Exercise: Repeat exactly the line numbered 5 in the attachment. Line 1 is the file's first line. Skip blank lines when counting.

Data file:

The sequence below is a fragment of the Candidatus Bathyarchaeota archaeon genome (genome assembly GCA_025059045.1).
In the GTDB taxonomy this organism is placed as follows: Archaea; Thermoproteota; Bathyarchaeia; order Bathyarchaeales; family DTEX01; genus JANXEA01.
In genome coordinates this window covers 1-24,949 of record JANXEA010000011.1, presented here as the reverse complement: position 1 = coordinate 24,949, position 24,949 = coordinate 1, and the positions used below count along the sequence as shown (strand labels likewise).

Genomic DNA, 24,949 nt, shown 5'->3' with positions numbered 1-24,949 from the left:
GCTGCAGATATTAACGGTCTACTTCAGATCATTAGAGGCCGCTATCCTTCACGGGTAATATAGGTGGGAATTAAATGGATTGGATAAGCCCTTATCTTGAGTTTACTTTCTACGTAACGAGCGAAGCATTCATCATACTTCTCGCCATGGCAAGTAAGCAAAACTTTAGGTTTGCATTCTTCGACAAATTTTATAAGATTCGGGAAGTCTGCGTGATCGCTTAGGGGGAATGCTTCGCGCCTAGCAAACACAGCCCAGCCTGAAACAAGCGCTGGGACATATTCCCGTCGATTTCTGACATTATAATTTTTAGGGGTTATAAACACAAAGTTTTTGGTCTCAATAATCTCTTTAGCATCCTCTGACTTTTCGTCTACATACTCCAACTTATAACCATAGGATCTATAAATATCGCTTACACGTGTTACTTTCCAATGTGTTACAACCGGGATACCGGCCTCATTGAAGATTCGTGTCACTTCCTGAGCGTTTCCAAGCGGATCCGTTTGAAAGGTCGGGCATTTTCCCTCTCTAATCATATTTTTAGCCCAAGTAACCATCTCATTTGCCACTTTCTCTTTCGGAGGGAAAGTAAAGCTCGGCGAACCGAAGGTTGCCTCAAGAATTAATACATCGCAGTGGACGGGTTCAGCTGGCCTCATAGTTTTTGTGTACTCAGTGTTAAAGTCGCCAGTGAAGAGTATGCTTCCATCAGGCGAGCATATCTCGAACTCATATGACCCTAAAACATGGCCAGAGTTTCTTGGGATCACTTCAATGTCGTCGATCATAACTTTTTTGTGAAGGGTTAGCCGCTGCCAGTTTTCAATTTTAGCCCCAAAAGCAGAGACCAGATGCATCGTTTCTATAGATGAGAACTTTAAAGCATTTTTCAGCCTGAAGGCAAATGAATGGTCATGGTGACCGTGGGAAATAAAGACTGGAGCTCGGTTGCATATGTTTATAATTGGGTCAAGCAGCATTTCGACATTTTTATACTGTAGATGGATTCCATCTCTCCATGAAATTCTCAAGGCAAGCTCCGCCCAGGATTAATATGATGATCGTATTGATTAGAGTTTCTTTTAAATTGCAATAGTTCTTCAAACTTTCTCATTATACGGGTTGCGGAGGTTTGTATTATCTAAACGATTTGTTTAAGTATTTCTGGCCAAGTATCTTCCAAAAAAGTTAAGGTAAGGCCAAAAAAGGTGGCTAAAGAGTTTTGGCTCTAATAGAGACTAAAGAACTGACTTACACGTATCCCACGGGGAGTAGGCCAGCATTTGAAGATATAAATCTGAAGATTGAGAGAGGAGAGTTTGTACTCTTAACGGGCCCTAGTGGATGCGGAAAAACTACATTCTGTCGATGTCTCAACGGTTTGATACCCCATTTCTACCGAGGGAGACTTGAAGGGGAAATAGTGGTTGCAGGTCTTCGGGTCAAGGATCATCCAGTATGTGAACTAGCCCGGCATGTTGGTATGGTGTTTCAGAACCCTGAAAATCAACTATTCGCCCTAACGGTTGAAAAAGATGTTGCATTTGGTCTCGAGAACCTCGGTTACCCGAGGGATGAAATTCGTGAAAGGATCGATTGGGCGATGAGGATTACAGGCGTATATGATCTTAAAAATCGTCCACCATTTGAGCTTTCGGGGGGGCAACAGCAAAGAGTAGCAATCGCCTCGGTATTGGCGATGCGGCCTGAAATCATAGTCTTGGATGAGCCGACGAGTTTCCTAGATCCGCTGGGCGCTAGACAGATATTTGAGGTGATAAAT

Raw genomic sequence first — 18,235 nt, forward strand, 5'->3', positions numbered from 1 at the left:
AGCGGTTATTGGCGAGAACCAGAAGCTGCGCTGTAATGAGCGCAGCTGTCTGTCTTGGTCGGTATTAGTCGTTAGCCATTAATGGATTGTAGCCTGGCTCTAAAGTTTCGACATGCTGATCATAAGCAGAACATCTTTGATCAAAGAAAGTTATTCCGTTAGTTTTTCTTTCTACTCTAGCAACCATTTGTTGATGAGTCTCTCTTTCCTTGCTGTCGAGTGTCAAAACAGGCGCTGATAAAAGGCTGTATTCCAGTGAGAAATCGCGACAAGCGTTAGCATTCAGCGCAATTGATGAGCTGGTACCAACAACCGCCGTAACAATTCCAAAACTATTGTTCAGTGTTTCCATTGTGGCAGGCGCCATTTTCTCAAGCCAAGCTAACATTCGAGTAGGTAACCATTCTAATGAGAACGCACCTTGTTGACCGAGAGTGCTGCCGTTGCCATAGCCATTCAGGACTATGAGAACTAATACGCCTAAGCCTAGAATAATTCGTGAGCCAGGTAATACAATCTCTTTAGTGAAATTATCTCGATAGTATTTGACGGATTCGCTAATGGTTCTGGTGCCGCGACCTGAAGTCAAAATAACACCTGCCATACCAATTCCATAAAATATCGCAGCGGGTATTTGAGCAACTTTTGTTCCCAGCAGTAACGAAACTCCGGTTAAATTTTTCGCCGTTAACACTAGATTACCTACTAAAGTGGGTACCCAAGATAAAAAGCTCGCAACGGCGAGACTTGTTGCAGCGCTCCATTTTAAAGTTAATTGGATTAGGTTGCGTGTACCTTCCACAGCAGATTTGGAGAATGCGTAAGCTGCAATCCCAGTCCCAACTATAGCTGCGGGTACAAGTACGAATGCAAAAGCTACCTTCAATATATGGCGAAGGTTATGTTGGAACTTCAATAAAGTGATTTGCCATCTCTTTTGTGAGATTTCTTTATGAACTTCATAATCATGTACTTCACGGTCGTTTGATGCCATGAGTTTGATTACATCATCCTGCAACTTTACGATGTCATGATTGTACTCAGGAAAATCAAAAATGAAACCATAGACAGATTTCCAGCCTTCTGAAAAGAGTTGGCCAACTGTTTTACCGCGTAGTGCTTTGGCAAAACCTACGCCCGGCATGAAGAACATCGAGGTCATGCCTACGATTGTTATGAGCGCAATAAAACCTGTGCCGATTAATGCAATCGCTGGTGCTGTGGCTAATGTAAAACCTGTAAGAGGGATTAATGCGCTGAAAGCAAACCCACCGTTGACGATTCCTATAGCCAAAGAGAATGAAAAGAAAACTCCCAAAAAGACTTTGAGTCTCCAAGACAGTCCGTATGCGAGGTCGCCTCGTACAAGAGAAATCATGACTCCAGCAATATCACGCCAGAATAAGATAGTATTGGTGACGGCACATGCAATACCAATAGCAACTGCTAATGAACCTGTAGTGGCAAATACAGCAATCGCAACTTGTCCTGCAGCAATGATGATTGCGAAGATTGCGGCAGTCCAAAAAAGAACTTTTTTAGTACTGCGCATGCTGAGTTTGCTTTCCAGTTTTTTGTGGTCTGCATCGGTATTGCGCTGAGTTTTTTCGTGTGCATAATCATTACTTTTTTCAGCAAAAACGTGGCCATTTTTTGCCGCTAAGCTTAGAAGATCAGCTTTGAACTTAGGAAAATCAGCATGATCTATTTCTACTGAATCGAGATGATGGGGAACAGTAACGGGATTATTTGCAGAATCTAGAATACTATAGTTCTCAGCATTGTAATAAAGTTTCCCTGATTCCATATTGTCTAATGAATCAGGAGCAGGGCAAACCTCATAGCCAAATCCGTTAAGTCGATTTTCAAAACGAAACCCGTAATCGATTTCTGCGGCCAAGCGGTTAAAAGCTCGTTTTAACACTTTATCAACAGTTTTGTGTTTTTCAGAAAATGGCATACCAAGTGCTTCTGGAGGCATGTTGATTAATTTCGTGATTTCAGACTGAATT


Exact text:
GCTGCAGATATTAACGGTCTACTTCAGATCATTAGAGGCCGCTATCCTTCACGGGTAATATAGGTGGGAATTAAATGGATTGGATAAGCCCTTATCTTGAGTTTACTTTCTACGTAACGAGCGAAGCATTCATCATACTTCTCGCCATGGCAAGTAAGCAAAACTTTAGGTTTGCATTCTTCGACAAATTTTATAAGATTCGGGAAGTCTGCGTGATCGCTTAGGGGGAATGCTTCGCGCCTAGCAAACACAGCCCAGCCTGAAACAAGCGCTGGGACATATTCCCGTCGATTTCTGACATTATAATTTTTAGGGGTTATAAACACAAAGTTTTTGGTCTCAATAATCTCTTTAGCATCCTCTGACTTTTCGTCTACATACTCCAACTTATAACCATAGGATCTATAAATATCGCTTACACGTGTTACTTTCCAATGTGTTACAACCGGGATACCGGCCTCATTGAAGATTCGTGTCACTTCCTGAGCGTTTCCAAGCGGATCCGTTTGAAAGGTCGGGCATTTTCCCTCTCTAATCATATTTTTAGCCCAAGTAACCATCTCATTTGCCACTTTCTCTTTCGGAGGGAAAGTAAAGCTCGGCGAACCGAAGGTTGCCTCAAGAATTAATACATCGCAGTGGACGGGTTCAGCTGGCCTCATAGTTTTTGTGTACTCAGTGTTAAAGTCGCCAGTGAAGAGTATGCTTCCATCAGGCGAGCATATCTCGAACTCATATGACCCTAAAACATGGCCAGAGTTTCTTGGGATCACTTCAATGTCGTCGATCATAACTTTTTTGTGAAGGGTTAGCCGCTGCCAGTTTTCAATTTTAGCCCCAAAAGCAGAGACCAGATGCATCGTTTCTATAGATGAGAACTTTAAAGCATTTTTCAGCCTGAAGGCAAATGAATGGTCATGGTGACCGTGGGAAATAAAGACTGGAGCTCGGTTGCATATGTTTATAATTGGGTCAAGCAGCATTTCGACATTTTTATACTGTAGATGGATTCCATCTCTCCATGAAATTCTCAAGGCAAGCTCCGCCCAGGATTAATATGATGATCGTATTGATTAGAGTTTCTTTTAAATTGCAATAGTTCTTCAAACTTTCTCATTATACGGGTTGCGGAGGTTTGTATTATCTAAACGATTTGTTTAAGTATTTCTGGCCAAGTATCTTCCAAAAAAGTTAAGGTAAGGCCAAAAAAGGTGGCTAAAGAGTTTTGGCTCTAATAGAGACTAAAGAACTGACTTACACGTATCCCACGGGGAGTAGGCCAGCATTTGAAGATATAAATCTGAAGATTGAGAGAGGAGAGTTTGTACTCTTAACGGGCCCTAGTGGATGCGGAAAAACTACATTCTGTCGATGTCTCAACGGTTTGATACCCCATTTCTACCGAGGGAGACTTGAAGGGGAAATAGTGGTTGCAGGTCTTCGGGTCAAGGATCATCCAGTATGTGAACTAGCCCGGCATGTTGGTATGGTGTTTCAGAACCCTGAAAATCAACTATTCGCCCTAACGGTTGAAAAAGATGTTGCATTTGGTCTCGAGAACCTCGGTTACCCGAGGGATGAAATTCGTGAAAGGATCGATTGGGCGATGAGGATTACAGGCGTATATGATCTTAAAAATCGTCCACCATTTGAGCTTTCGGGGGGGCAACAGCAAAGAGTAGCAATCGCCTCGGTATTGGCGATGCGGCCTGAAATCATAGTCTTGGATGAGCCGACGAGTTTCCTAGATCCGCTGGGCGCTAGACAGATATTTGAGGTGATAAAT